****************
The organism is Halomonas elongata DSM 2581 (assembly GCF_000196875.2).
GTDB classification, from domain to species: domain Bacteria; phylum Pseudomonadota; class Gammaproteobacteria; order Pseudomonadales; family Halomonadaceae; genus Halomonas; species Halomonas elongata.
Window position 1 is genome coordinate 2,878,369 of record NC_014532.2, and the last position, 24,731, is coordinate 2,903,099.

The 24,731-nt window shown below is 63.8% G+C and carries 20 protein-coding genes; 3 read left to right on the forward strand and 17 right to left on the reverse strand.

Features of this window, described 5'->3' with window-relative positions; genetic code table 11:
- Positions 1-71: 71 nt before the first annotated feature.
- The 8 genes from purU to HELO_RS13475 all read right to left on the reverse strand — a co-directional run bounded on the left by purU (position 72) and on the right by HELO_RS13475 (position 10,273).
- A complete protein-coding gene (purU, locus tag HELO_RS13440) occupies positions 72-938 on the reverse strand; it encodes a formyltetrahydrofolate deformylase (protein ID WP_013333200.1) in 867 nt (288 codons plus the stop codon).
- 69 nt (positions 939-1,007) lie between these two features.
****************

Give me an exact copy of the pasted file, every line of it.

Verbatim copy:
The organism is Halomonas elongata DSM 2581 (assembly GCF_000196875.2).
GTDB classification, from domain to species: domain Bacteria; phylum Pseudomonadota; class Gammaproteobacteria; order Pseudomonadales; family Halomonadaceae; genus Halomonas; species Halomonas elongata.
Window position 1 is genome coordinate 2,878,369 of record NC_014532.2, and the last position, 24,731, is coordinate 2,903,099.

The 24,731-nt window shown below is 63.8% G+C and carries 20 protein-coding genes; 3 read left to right on the forward strand and 17 right to left on the reverse strand.

Features of this window, described 5'->3' with window-relative positions; genetic code table 11:
- Positions 1-71: 71 nt before the first annotated feature.
- The 8 genes from purU to HELO_RS13475 all read right to left on the reverse strand — a co-directional run bounded on the left by purU (position 72) and on the right by HELO_RS13475 (position 10,273).
- A complete protein-coding gene (purU, locus tag HELO_RS13440) occupies positions 72-938 on the reverse strand; it encodes a formyltetrahydrofolate deformylase (protein ID WP_013333200.1) in 867 nt (288 codons plus the stop codon).
- 69 nt (positions 939-1,007) lie between these two features.